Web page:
“Keep watching! New things are coming,” said Father Thomas Vassalotti, pastor of Divine Mercy parish.

St. Francis of Paolo Catholic Church’s Centennial Celebration will directly follow 12:45 p.m. mass on Sunday, November 4th in the auditorium, 219 Conselyea St, Brooklyn, NY 1121. Gala ticket price is $60. For more information or to purchase tickets, journal ads, or display your St. Francis of Paolo memorabilia Contact (718) 387-0256 or sfp100anv@gmail.com to purchase tickets.

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Father Thomas Vassalotti, pastor of Divine Mercy parish under a new trellis with St. Francis of Paolo in the church garden
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The visual history of St. Francis of Paolo as told by the color of the brick

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Author: Lori Ann Doyon

Managing editor, head writer, and lead photographer of Greenline | North Brooklyn News since October 2014. Resident of Williamsburg, Brooklyn since 1990.

2 thoughts

  1. Lori Ann, My immediate family and I grew up at 382 Humboldt Street and my mom always took still pictures AND moving pictures of us with St Francis patrons coming in and out of mass. We have terrific video’s of our entire extended family and friends. And more facinating are the moving pictures and stills taken at the Grotto across the street through All seasons…….. When I was very young on steel roller skate’s with my friend Angela who lived right across the street, we were standing at the corner of humboldt st looking down Maspeth Ave to see what that large WHITE object was coming toward us and the church. Long story Short! That was a large white horse with no rider who seemed to look right at us and then run toward us. Angela made it back to her house – I skated across the street because I couldn’t make it quick enough around the corner, That white horse chased me right down the middle isle of the marble ground, while my steel skates made a racket trying to skate as fast as I can to get away. I had blonde hair and I thought the horse might be thinking my hair was hay and try to eat my head. As I heard him clomping closer and closer I cut thru one of the pews with my skates clicking on the back of the wooden seats. The horse couldn’t fit and the noise brought the father out from beside the alter. I got my chance to run out the back of the church and skate home to 382 humboldt st. Yelling, Mom! Mom! there’s a horse chasing me. My mom didn’t know what to think. She threw open the front window – and looked toward conselyea and saw the horse running into the middle of the cross street. A car was passing and screeched to a stop. It startled the horse and it went up on two hind legs and stomped down on the hood of that car. The horse now startled kept standing still and jumping up and down on his hind legs. The was a bar on that corner, A guy ran out of the bar took off his jacket and threw it over the horses head and he calmed down immediately, Later that week or so we found out that white horse had broke loose from a horse stable down Maspeth ave and ran wit h no rider.. It never showed up in any of the news papers. But my family and the people involved will never forget it.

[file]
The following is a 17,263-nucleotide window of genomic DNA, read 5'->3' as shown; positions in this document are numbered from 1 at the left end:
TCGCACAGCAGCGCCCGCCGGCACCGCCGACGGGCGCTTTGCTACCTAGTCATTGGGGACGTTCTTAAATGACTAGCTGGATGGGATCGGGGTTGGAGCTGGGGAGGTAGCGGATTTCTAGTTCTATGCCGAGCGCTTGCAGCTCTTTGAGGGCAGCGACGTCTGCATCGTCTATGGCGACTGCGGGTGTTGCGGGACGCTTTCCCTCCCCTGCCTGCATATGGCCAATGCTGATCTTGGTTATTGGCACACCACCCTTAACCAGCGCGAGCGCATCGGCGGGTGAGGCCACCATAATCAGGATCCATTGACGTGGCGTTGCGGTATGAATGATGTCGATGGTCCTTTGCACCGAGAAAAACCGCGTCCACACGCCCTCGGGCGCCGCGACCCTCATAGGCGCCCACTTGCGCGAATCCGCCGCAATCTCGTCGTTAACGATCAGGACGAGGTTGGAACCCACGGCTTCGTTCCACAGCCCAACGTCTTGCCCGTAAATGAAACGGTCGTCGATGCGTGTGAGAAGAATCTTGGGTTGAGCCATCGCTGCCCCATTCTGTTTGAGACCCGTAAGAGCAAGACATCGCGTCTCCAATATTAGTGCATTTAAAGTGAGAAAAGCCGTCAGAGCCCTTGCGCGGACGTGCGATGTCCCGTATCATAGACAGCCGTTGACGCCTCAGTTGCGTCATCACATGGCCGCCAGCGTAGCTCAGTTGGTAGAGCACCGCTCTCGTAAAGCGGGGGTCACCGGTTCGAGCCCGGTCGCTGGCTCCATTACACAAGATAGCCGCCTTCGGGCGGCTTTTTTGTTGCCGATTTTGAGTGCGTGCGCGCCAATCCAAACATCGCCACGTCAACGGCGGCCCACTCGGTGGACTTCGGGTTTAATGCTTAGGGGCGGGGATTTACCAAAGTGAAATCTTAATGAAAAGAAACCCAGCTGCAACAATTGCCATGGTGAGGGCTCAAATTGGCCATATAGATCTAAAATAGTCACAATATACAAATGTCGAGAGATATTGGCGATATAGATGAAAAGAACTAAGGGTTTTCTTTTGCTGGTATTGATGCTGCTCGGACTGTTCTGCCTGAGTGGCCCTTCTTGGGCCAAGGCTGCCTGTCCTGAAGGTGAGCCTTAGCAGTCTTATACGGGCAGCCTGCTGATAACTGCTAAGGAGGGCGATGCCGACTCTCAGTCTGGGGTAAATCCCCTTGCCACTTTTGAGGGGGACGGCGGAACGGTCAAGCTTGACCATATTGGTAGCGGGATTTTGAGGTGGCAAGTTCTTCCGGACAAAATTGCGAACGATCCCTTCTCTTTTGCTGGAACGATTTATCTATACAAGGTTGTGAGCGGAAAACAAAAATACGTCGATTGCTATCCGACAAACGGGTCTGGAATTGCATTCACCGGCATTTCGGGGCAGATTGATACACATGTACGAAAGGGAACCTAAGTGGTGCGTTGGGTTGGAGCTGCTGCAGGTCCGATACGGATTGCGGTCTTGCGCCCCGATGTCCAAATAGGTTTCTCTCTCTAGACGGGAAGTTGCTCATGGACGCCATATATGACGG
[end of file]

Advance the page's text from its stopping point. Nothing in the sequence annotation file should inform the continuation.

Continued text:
True news. Lillian Cimino

    Liked by 1 person

  2. Very true. She is my sister when I was younger my grandmother would take me to St Francise to light candles. Very good memories in Brooklyn

    Like